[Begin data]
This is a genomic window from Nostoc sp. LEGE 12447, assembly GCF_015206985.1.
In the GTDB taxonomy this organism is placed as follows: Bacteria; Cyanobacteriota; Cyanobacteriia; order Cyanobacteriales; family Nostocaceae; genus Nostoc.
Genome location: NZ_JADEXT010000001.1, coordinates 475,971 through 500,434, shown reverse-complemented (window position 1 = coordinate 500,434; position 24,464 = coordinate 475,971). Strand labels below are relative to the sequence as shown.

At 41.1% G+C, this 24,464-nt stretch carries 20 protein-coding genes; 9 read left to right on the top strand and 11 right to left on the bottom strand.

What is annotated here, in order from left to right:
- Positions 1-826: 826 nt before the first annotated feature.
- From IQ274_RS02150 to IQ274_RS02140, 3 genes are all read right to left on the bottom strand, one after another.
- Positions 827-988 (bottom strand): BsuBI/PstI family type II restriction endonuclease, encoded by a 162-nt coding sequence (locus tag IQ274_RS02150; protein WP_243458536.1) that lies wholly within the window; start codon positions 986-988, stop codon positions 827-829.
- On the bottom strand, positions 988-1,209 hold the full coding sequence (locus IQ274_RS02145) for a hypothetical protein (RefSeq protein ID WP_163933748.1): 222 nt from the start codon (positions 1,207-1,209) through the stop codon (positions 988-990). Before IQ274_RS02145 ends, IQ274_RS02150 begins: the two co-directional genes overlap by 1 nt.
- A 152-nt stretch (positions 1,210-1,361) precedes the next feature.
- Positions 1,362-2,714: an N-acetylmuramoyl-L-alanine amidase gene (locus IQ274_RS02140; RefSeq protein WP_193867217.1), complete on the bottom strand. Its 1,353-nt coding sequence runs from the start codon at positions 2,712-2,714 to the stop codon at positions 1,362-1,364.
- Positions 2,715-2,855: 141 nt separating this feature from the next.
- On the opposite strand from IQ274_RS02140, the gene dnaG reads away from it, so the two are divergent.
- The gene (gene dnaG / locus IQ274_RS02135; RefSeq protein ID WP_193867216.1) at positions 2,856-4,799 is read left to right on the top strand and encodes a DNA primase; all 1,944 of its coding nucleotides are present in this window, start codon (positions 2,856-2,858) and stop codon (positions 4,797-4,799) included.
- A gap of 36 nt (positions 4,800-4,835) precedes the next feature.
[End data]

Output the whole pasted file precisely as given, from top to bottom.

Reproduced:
This is a genomic window from Nostoc sp. LEGE 12447, assembly GCF_015206985.1.
In the GTDB taxonomy this organism is placed as follows: Bacteria; Cyanobacteriota; Cyanobacteriia; order Cyanobacteriales; family Nostocaceae; genus Nostoc.
Genome location: NZ_JADEXT010000001.1, coordinates 475,971 through 500,434, shown reverse-complemented (window position 1 = coordinate 500,434; position 24,464 = coordinate 475,971). Strand labels below are relative to the sequence as shown.

At 41.1% G+C, this 24,464-nt stretch carries 20 protein-coding genes; 9 read left to right on the top strand and 11 right to left on the bottom strand.

What is annotated here, in order from left to right:
- Positions 1-826: 826 nt before the first annotated feature.
- From IQ274_RS02150 to IQ274_RS02140, 3 genes are all read right to left on the bottom strand, one after another.
- Positions 827-988 (bottom strand): BsuBI/PstI family type II restriction endonuclease, encoded by a 162-nt coding sequence (locus tag IQ274_RS02150; protein WP_243458536.1) that lies wholly within the window; start codon positions 986-988, stop codon positions 827-829.
- On the bottom strand, positions 988-1,209 hold the full coding sequence (locus IQ274_RS02145) for a hypothetical protein (RefSeq protein ID WP_163933748.1): 222 nt from the start codon (positions 1,207-1,209) through the stop codon (positions 988-990). Before IQ274_RS02145 ends, IQ274_RS02150 begins: the two co-directional genes overlap by 1 nt.
- A 152-nt stretch (positions 1,210-1,361) precedes the next feature.
- Positions 1,362-2,714: an N-acetylmuramoyl-L-alanine amidase gene (locus IQ274_RS02140; RefSeq protein WP_193867217.1), complete on the bottom strand. Its 1,353-nt coding sequence runs from the start codon at positions 2,712-2,714 to the stop codon at positions 1,362-1,364.
- Positions 2,715-2,855: 141 nt separating this feature from the next.
- On the opposite strand from IQ274_RS02140, the gene dnaG reads away from it, so the two are divergent.
- The gene (gene dnaG / locus IQ274_RS02135; RefSeq protein ID WP_193867216.1) at positions 2,856-4,799 is read left to right on the top strand and encodes a DNA primase; all 1,944 of its coding nucleotides are present in this window, start codon (positions 2,856-2,858) and stop codon (positions 4,797-4,799) included.
- A gap of 36 nt (positions 4,800-4,835) precedes the next feature.